Fall 2005

[ 9/20 [ 9/27 | 10/6 | 10/11 | 10/26 | 11/15 | 11/29 | 12/6 ]

12/6: Where do you go from here? Careers and graduate school in mathematics and computer science.
Math and Computer Science Faculty
Dickinson College

Our faculty members will discuss careers and graduate school in these disciplines options, outlook and what you can do now to prepare. Sarah Bair from the Education Department will join us to talk about careers in teaching mathematics and the certification process. We are planning a panel-style discussion with many opportunities for questions and comments, so have your list of questions ready.

11/29: Do you want to deal? (The Mathematical Analysis of Le Her)
Dr. Barry Tesman
Associate Professor of Mathematics
Department of Mathematics and Computer Science
Dickinson College

The dealer seems to have the advantage in many popular card games. (Did you ever think about why you are not allowed to deal blackjack in the casinos of Las Vegas?) In this talk, I will describe a very simple two-person card game where the answer to the question, "Do you want to deal?", is not immediately apparent. The analysis of this game, which involves elementary aspects of combinatorics, probability, decision theory, infinite series, and game theory, provides some surprising results and interesting lessons concerning competitive strategies.

11/15: Euler's Polyhedral Formula: 1750 - 1850
David Richeson
Department of Mathematics and Computer Science
Dickinson College

In 1751, Leonhard Euler proved that a polyhedron with F faces, E edges, and V vertices satisfies F - E + V = 2. Or did he? Euler never defined the term "polyhedron" and this lack of precision began a mathematical dialogue that continued for the next 100 years. During this time mathematicians tried to come to grips with Euler's "theorem". They asked the nontrivial questions: what is a polyhedron? What shapes satisfy Euler's formula? We will discuss this fascinating history and see how it gave birth to the field of topology.

10/26: A Brief History of Calculus
William Dunham
Truman Koehler Professor of Mathematics
Muhlenberg College

"The calculus," wrote John von Neumann, "was the first achievement of modern mathematics, and it is difficult to overestimate its importance." In that spirit, we take a stroll through the history of calculus, stopping along the way to consider those who created the subject in the late 17th century (Newton, Leibniz, the Bernoullis, l'Hospital), the great 18th century consolidator (Euler), and a few of the figures who carried it through the 19th century and up to the present (Cauchy, Weierstrass). The talk is primarily historical and expository, although some math will appear for calculus lovers.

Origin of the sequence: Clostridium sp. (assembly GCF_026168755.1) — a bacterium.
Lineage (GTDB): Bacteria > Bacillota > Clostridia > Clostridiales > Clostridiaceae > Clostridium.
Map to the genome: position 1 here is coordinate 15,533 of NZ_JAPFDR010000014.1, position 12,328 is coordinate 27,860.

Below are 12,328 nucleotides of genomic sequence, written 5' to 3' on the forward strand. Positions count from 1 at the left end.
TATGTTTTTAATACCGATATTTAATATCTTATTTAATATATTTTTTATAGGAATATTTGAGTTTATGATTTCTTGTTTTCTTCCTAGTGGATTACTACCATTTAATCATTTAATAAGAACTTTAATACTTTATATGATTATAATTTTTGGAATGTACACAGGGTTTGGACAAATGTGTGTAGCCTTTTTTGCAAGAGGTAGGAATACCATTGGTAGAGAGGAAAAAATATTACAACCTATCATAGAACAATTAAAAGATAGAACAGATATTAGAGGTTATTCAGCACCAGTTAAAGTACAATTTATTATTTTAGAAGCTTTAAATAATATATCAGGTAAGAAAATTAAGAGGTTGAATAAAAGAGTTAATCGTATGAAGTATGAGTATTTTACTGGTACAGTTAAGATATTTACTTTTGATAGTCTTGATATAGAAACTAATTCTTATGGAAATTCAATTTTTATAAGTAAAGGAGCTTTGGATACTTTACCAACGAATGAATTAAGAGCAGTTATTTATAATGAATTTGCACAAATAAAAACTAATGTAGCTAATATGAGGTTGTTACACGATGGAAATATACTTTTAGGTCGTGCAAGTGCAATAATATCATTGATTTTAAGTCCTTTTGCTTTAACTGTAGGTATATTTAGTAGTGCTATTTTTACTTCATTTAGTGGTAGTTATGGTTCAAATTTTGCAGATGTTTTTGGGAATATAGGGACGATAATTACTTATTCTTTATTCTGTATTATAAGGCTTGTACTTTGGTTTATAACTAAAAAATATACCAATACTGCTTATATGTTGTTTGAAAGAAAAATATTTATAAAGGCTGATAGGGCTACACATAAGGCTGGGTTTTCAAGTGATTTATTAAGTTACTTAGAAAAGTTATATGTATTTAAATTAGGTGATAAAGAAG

10/11: What Mathematicians Never Told You About Solving Problems
Dick Forrestor
Department of Mathematics and Computer Science
Dickinson College

In this talk we introduce the main concepts of numerical analysis, which is the branch of mathematics that deals with methods for solving problems by purely numerical computations. We will discuss how many of the solution techniques learned in calculus and linear algebra are not as straightforward and reliable as they seem. Specifically, we will consider the challenges of interpolation - the fitting of a function to a given data set.

10/6: Discrete Logarithms and the Secret Sharer
Jeff Martens
Department of Information Systems
University of Maryland, Baltimore County

A brief overview of cryptography and an introduction to sharing secrets. Along the way, we'll discuss Diffie-Hellman, finding discrete logarithms, and generating large primes.

9/27: Computer Science Major in the Silicon Valley
Stevan Kominac '06
Department of Mathematics and Computer Science
Dickinson College

Stevan will talk about his summer internship at Intel, addressing topics such as what roles liberal arts students play in a high-tech industry; how to take advantage of social networking and the "small world" phenomenon to assure an interview; how an applicant can succeed in an interview in a high-tech company.

9/20: Learning to use the Java Constraint Kit
Ben Krause '07
Department of Mathematics and Computer Science
Dickinson College

A discussion of a student's summer work learning to use the Java Constraint Kit, a set of Java-based tools used to find solutions that satisfy certain constraints. The research involved using this constraint kit to test specifications written in the JML formal specification language.